Climbing the Mountain

However the disclosure at Sinai didn’t occur in a vacuum. It was gone before by 26 ages of human undertaking, 26 ages in which man refined and consummated his limited self in anticipation of the experience with G-d at Sinai.

Accordingly, when G-d plummeted to earth to penetrate the wilderness that isolated the supernal from the earthbound, He didn’t come down to the Israelite camp at the foot of Mount Sinai, just to the mountain’s culmination. abrahamstent One may ask: if G-d had come right from the endless there to visit our limited earth, might He be able to not have slid another couple of thousand feet, rather than disturbing the 80-year-old Moses to move to the head of the mountain? Be that as it may, this communicates the terms on which G-d made Himself available to us at Sinai. To begin with, said G-d, I need you to accomplish the best statures of which you are proficient; first, I need you to build up your own capability to its most extreme; at that point, I will meet you at the culmination of human accomplishment and free you from its limits.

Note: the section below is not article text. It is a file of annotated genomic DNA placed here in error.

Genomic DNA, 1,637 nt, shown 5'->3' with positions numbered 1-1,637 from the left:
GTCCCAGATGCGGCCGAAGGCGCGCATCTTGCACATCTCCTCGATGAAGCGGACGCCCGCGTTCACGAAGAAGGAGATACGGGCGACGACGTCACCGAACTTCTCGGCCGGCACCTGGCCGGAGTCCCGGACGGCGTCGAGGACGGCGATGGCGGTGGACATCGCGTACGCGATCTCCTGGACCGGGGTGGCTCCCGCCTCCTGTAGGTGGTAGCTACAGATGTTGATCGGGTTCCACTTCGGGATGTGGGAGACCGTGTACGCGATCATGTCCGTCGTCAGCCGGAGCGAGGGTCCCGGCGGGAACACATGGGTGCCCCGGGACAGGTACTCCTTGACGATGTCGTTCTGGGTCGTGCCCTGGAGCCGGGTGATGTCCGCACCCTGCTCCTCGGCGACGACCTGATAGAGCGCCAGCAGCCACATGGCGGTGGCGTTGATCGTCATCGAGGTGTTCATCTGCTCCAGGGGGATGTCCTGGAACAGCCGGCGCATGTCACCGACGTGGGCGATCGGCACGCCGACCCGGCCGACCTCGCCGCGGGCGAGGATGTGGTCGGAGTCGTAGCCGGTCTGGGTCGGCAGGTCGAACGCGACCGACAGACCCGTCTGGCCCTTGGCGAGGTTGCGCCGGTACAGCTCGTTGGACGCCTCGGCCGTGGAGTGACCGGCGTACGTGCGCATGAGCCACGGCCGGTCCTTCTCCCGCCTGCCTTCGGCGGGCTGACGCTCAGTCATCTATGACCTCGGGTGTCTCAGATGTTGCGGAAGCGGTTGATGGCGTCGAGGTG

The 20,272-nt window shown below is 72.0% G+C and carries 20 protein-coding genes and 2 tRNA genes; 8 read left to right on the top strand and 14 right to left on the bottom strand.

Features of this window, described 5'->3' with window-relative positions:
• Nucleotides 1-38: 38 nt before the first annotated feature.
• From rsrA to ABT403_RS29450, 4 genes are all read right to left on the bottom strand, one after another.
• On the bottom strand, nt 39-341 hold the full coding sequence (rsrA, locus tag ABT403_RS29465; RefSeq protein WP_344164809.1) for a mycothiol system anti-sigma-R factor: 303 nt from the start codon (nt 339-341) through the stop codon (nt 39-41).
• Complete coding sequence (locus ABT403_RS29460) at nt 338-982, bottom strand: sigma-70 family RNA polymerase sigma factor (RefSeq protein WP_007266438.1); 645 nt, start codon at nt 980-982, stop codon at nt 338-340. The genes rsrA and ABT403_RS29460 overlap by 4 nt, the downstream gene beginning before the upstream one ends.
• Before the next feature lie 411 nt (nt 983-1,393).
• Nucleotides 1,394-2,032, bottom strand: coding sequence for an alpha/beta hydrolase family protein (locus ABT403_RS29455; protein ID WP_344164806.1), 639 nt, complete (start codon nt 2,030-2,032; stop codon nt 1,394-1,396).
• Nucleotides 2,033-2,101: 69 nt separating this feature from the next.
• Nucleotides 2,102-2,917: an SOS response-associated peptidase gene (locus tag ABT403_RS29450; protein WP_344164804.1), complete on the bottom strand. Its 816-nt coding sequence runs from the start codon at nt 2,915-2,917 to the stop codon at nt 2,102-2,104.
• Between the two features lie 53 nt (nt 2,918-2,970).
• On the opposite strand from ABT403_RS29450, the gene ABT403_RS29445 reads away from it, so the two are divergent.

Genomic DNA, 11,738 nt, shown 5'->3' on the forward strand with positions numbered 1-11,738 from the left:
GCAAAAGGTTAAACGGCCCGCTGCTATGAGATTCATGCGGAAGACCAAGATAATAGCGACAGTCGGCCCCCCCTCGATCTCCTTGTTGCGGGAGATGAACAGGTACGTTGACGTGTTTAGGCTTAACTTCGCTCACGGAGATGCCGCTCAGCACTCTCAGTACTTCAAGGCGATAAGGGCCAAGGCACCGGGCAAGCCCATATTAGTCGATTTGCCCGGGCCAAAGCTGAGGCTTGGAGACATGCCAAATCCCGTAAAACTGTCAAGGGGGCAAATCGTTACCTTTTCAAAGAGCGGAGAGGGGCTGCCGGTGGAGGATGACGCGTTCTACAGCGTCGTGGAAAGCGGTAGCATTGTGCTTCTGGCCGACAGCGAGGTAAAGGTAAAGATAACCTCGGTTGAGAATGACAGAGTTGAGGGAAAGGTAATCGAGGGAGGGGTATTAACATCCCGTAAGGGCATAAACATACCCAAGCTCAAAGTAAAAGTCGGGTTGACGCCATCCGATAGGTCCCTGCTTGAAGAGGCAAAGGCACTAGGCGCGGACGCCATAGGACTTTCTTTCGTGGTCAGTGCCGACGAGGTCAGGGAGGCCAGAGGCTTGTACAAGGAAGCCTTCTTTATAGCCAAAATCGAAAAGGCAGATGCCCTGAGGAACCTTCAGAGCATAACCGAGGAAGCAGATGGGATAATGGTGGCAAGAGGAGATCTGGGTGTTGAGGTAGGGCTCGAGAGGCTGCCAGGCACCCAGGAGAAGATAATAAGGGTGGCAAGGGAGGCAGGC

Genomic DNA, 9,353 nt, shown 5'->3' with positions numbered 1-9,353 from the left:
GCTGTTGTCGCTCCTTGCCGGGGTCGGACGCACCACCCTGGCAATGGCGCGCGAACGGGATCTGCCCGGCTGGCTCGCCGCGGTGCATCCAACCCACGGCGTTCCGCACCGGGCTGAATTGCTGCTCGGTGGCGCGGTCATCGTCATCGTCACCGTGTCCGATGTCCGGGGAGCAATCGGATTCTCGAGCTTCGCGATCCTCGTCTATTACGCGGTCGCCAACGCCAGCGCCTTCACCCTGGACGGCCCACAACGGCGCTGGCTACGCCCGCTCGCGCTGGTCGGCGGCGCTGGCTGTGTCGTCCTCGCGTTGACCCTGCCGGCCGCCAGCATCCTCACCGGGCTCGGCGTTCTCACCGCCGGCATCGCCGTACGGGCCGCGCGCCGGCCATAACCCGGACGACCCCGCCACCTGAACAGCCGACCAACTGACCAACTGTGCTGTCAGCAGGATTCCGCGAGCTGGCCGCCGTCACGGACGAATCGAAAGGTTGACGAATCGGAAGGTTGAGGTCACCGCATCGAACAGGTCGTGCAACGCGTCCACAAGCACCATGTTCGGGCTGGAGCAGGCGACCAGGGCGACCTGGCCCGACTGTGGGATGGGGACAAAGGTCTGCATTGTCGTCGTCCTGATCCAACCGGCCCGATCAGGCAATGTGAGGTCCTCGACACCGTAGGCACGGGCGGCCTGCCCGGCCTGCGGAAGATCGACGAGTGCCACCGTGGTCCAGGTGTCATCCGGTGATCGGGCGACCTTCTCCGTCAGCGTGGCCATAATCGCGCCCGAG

In that lies the essentialness of Abraham’s sukkah tree and its relationship to our post-Sinai sechach-secured sukkah. Prior to Sinai, a mitzvah could, probably, be a tree; its branches arriving at skyward—maybe even to incredible statures—yet established in and fed by the earth. Man could create and refine himself, yet couldn’t rise above his earthbound establishments. In any case, after Sinai, our sukkot can, and should, be made with branches cut liberated from their natural roots. After Sinai, a mitzvah must involve a takeoff from the just human and ascend to a self-rising above bond with G-d.

Simultaneously, it was Abraham’s sukkah that was the reason for our accepting the endowment of sukkah from G-d—similarly as the branches that spread our sukkot should initially grow from the earth and develop and create in their earth-bound state. First we should build up our own, human resources—our restricted comprehension, our abstract sentiments, our human accomplishments—before these can be “cut free” from their natural moorings to fill in as evident vehicles of association with G-d.

In view of a section in the Rebbe’s diary, dated Sukkot 5702 (1941),[18] and his discussions on different events.

Adjusted from the lessons of the Lubavitcher Rebbe by Yanki Tauber

[1]. The sukkah, by definition, is a “transitory dwelling” (dirat arai); in the event that it is underlying a way that suggests changelessness (e.g., high dividers, a water-confirmation rooftop) it is precluded (Talmud, Sukkah 2a).

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